Former Mayor Wellington Webb suspects a “gentlemen’s agreement” to develop land

Now defunct Park Hill Golf Club in Denver, pictured July 31, 2019, slated for development. Andy Cross, The Denver Post

By BRUCE FINLEY | bfinley@denverpost.com | The Denver Post
August 4, 2019 at 6:00 am

While Denver was hosting urban planners from 18 nations recently for a conference on green space, residents were launching a campaign to preserve 155 acres of open space at the Park Hill Golf Course, which was sold to a developer last month.

These Save Open Space Denver advocates say they’re fighting to ensure breathing room amid a citywide thickening of traffic, jam-packed apartments and rising heat. They’re focusing on the Park Hill land as a last relatively inexpensive chance to move toward a balance between nature and development that city leaders traditionally aspired to in the goal of making Denver “a city within a park.”

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A Life Or Death Situation – A Letter From Kim Morse

From K Morse
To CdeBaca, Candi – CC XA1404 Member Denver City Council Candi.CdeBaca@denvergov.org, amanda.sawyer@denvergov.org amanda.sawyer@denvergov.org, amanda.sandoval@denvergov.org amanda.sandoval@denvergov.org, chris.hinds@denvergov.org chris.hinds@denvergov.org, Kashmann, Paul J. – City Council Paul.Kashmann@denvergov.org, Herndon, Christopher J. – City Council District 8 Christopher.Herndon@denvergov.org, ortegaatlarge@denvergov.org ortegaatlarge@denvergov.org, Deborah Ortega deborahortega@icloud.com, Kniech, Robin L. – City Council Robin.Kniech@denvergov.org, stacie.gilmore@denvergov.org stacie.gilmore@denvergov.org, kevin.flynn@denvergov.org kevin.flynn@denvergov.org, jolon.clark@denvergov.org jolon.clark@denvergov.org, kendra.black@denvergov.org kendra.black@denvergov.org, jamie.torres@denvergov.org jamie.torres@denvergov.org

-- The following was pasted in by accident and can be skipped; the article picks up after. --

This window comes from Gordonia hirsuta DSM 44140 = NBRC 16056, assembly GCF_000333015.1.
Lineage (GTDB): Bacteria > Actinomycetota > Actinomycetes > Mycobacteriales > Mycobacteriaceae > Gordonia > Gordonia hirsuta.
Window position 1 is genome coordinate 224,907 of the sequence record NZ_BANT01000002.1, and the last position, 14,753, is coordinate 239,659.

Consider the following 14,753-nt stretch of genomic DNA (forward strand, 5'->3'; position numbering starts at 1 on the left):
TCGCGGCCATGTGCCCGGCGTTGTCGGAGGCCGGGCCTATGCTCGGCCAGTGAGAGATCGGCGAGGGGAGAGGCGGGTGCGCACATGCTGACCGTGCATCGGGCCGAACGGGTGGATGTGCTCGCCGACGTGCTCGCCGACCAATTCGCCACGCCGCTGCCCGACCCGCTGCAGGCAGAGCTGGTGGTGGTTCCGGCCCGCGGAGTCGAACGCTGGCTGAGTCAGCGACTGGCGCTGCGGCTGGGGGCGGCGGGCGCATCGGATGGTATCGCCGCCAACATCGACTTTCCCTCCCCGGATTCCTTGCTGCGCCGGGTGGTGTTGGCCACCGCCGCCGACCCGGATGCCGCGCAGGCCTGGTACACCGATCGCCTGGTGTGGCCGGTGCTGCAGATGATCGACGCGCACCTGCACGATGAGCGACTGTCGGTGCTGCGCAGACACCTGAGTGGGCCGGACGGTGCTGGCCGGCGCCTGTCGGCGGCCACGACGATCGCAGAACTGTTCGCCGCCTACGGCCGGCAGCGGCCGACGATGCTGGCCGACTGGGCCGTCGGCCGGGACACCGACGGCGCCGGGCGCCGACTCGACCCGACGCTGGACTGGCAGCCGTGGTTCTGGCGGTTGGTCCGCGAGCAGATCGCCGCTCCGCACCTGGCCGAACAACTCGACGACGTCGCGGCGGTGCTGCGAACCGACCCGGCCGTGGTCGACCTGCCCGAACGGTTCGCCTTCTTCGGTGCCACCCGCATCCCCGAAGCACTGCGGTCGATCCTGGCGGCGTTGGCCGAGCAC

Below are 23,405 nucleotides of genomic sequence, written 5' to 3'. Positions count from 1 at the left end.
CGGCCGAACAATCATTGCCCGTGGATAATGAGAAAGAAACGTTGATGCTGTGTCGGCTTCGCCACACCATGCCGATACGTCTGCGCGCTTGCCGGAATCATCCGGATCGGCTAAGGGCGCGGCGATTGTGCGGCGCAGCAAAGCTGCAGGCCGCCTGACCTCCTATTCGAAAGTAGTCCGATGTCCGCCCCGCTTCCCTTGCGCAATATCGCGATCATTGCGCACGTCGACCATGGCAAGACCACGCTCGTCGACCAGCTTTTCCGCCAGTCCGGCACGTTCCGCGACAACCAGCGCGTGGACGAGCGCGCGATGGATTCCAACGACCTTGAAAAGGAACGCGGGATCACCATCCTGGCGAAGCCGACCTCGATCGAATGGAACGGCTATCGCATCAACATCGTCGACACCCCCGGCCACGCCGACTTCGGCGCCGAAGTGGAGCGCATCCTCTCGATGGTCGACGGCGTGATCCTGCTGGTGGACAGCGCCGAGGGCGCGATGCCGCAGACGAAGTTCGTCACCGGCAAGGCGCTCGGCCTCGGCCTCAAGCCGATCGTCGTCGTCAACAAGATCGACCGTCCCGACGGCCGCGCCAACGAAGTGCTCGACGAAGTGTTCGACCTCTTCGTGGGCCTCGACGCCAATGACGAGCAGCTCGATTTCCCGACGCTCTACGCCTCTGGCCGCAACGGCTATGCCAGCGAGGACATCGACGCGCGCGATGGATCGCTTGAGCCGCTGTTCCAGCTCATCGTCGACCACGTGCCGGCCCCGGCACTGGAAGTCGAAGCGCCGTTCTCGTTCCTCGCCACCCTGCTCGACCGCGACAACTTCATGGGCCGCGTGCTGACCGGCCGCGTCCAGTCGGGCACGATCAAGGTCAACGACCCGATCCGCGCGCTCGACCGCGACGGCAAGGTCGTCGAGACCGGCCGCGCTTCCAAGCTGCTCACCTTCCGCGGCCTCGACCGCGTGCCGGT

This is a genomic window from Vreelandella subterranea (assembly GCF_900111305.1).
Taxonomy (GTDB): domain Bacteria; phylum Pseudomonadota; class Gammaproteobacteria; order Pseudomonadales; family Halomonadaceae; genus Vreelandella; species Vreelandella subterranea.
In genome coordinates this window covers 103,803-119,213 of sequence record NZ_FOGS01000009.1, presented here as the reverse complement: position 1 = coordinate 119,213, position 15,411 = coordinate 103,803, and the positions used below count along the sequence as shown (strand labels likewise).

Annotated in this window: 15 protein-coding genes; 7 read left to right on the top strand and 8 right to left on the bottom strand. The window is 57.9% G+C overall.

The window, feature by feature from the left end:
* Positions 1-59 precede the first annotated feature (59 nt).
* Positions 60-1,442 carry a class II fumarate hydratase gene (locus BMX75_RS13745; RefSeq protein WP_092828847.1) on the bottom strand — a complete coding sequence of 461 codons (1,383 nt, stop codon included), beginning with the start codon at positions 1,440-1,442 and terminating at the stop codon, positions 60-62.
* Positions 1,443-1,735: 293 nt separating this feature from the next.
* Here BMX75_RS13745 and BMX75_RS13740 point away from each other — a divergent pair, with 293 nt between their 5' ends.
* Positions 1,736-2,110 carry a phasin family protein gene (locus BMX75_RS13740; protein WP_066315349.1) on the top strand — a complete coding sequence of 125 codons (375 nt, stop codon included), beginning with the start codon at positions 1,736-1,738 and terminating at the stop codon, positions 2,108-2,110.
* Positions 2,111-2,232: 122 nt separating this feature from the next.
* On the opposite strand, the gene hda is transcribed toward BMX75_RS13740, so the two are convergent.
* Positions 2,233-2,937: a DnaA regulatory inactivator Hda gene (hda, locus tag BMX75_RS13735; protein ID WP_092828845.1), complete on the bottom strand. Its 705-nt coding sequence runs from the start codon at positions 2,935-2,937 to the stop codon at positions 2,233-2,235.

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Council Representatives,
You’re more than likely familiar with the statement pictured above.
Selling off open space may not seem like a life or death situation to you but it is just one more step in that direction for all life forms that exist today.  News outlets reported last week that July 2019 was the hottest on record.  Our air and water quality is increasingly compromised by human activities.  We loses countless species (mammals, birds, insects, etc.) each year through extinction due to human activities, including encroachment on their habitat, pollution and the resulting warming of our planet.
Our increasing landmass of asphalt and concrete contributes to local warming, which contributes to the need to use more fossil fuel to cool our homes, cars, offices, etc., not to mention lost productivity, health issues and more.  I encourage you to step outside of the City and County and head across the street to the greenery of Civic Center Park on a 90+ degree day. Take in the very noticeable difference in temperature between the streetscape you’ll cross on your way to the park and the park itself. It’s dramatic.  We need more trees, plants and other natural landscape, not less.
It is incumbent on each and every one of you to do what you can to Stop Park Hill Golf Course from being covered in asphalt and concrete.  Let’s not be shortsighted here and think about our own personal interests in open space or financial gain today.  Let’s think about the future that we want to leave for our children and their children. Continue reading